Al-Hilali added that the situation is currently different with the presence of many independent women parliamentarians who will have a decision on any issue and any bloc that is formed with women to defend the rights of women, the family and children, and stressed the need to form a parliamentary bloc of women in the current session of the House of Representatives to defend the rights of women and the family. There will be meetings to form such a bloc, even if it includes at least 50 women to have a voice in the Iraqi parliament.
Regarding the international efforts in this context, Al-Hilali indicated that there have been several meetings with the United Nations on this subject, “and we talked about the necessity of having a women’s bloc in the House of Representatives in order to address issues that concern women, the family and children.”
While the former Minister of Women, Bushra Al-Zwaini, considered that the victory of a large number of women in their votes places a great responsibility on them to address women’s issues, and said that society has proven that it believes in women’s issues, and therefore threw the ball in its court and that it should make more efforts and enact laws related to women’s affairs, “No. Especially since during the four electoral cycles, we did not find women parliamentarians who formed a bloc,” noting that their previous formation of a grouping in parliament was ineffective, and there was no figure who was able to gather all the women.
She added, “We, as parliamentarians, have failed to find this personality that can bring women together in the decision-making unit on the most urgent issues,” stressing the need for women to be at the level of responsibility that society bears. “There are 97 women and the number may increase through replacements who occupied ministerial positions.” .
Al-Zwaini added that if the Iraqi woman was able to form a lobby within Parliament and present a legally woven bill that reassures all parties and is able to reassure the other party and protect the child, then she can pass the test, considering that the test is in the Child Protection Law and if the woman is not able to enact this law, the failure will accompany her.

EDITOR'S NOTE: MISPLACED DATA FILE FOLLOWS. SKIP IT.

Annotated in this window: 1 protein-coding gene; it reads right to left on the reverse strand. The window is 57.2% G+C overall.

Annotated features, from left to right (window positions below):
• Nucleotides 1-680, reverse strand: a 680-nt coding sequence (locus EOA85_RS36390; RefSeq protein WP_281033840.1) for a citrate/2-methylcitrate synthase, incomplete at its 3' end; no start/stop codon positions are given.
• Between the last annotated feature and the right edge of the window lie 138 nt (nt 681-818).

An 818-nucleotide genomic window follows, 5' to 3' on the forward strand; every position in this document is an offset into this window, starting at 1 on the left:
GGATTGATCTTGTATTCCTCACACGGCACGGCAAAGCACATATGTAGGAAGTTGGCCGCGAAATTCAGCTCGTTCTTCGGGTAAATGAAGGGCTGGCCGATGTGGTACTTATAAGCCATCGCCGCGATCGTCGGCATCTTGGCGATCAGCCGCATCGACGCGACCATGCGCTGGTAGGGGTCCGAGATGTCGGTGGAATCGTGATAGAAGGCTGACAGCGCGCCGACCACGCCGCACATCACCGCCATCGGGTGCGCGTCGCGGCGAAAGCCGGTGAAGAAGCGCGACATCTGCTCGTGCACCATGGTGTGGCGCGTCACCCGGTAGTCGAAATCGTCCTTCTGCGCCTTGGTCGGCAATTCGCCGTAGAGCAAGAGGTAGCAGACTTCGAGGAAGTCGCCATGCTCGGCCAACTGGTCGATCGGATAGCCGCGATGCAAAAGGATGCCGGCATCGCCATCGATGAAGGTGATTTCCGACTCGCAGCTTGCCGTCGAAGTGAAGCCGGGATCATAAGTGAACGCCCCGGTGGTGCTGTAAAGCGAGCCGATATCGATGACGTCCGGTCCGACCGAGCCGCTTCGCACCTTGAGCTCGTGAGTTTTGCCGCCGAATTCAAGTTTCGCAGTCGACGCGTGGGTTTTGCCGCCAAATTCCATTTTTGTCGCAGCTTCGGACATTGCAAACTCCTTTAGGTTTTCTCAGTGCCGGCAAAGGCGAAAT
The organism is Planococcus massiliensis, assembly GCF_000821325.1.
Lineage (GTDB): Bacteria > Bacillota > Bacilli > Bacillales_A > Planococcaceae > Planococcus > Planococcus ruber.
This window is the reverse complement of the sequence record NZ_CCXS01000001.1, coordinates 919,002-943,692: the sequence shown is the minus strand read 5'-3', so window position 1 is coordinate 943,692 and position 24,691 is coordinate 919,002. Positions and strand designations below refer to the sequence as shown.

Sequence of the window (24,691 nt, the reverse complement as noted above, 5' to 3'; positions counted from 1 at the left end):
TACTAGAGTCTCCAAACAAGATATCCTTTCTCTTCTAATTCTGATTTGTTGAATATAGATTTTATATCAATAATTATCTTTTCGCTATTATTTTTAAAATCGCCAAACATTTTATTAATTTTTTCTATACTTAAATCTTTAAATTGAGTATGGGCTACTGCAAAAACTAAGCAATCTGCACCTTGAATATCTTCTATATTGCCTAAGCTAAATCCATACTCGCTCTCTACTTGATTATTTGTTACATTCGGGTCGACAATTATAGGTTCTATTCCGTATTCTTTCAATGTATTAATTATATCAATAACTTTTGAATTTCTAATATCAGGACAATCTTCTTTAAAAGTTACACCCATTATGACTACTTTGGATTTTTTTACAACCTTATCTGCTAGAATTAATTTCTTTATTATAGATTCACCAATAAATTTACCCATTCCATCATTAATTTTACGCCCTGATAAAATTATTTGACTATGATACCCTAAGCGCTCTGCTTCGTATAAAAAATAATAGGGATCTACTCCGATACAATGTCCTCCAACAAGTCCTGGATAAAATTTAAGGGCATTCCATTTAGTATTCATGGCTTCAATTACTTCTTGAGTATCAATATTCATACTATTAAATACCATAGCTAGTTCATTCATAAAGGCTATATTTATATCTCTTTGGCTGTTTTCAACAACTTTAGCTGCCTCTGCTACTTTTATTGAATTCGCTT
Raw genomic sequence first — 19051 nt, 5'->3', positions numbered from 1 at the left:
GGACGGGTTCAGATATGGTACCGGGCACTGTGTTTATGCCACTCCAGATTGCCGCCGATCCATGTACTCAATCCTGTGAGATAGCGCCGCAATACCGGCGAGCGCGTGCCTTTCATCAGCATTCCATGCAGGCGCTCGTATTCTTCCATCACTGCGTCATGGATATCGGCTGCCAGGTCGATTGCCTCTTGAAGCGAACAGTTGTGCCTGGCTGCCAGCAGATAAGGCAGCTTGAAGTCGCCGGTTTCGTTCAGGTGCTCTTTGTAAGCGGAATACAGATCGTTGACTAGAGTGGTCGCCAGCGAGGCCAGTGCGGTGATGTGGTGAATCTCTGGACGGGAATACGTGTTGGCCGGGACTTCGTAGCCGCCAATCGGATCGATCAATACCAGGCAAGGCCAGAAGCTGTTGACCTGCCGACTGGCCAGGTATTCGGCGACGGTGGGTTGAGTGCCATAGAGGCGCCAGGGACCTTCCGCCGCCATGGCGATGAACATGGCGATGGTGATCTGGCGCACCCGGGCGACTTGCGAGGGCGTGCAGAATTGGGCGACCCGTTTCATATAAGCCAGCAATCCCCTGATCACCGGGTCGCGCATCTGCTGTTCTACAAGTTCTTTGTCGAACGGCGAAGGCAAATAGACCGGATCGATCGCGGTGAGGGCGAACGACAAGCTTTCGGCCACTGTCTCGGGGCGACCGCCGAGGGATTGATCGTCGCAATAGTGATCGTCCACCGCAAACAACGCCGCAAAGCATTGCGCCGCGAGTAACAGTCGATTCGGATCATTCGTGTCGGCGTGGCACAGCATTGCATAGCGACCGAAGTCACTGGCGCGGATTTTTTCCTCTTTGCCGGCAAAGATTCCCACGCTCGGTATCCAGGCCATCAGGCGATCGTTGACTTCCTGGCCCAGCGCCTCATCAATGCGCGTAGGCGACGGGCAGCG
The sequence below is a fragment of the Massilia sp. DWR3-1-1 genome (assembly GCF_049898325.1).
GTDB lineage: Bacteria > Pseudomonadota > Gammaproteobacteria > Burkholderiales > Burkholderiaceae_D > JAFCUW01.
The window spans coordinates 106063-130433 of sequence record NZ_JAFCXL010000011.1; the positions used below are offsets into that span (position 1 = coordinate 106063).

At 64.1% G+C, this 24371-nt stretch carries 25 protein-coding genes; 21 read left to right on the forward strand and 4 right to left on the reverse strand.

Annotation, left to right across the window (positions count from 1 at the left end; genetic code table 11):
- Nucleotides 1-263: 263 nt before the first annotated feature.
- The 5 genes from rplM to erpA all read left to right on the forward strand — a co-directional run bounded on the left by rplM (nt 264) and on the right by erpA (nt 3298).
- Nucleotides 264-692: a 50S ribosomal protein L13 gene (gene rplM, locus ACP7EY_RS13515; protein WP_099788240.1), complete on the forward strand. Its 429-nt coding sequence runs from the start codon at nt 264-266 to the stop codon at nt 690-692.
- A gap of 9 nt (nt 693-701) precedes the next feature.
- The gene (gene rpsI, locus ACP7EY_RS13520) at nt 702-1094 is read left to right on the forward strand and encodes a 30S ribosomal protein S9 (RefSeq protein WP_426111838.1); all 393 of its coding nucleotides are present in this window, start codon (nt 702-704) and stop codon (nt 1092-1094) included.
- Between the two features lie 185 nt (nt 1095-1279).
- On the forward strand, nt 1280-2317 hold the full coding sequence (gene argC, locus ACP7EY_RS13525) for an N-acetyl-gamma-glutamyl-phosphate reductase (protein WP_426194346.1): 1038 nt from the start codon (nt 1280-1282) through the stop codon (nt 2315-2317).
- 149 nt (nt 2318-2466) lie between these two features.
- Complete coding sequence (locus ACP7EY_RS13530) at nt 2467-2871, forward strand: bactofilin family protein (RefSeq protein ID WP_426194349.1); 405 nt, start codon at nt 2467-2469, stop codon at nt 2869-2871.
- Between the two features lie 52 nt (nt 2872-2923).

Clans and compound ignorance
Al-Zwaini acknowledged the difficulty of the task of women in an eastern country dominated by tribal tendencies, despite the fact that the number of women reaches one-third of the number of parliament members, noting that “what hinders the unity of the decision of women parliamentarians is the ideological difference and the love to stay in the parliament linked to the approval of the leader of the bloc and her fear of rebellion. The bloc that it supports in the next parliament, as well as personal weakness and ignorance of scientific knowledge in the field of law, sociology and religion, must persuade the other party, especially those who address family issues.”
The former deputy in the Iraqi parliament, Rizan Diller, sees the difficulty of liberating women in the House of Representatives from the opinion of their blocs in making fateful decisions, especially issues related to women and the family. A set of laws such as the Domestic Violence Law, the Child Law, and the amendment of some articles in the Iraqi Penal Code.”
While the former member of the Human Rights Commission, Bushra Al-Obeidi, ruled out that women would liberate themselves from their parties and pass issues that concern women, saying, “There was hope for a women’s meeting in the House of Representatives to form a women’s bloc, but I do not expect it to be resolved because female parliamentarians follow their parties and they work to satisfy their parties to ensure their candidacy in the next elections.
Al-Obeidi added that there are attempts to form a unified bloc to have the decision and the majority in Parliament, indicating that “the opportunity is available to them now because there are a large number of female deputies in Parliament, and if the bloc is formed, it will be the largest bloc in the House of Representatives.”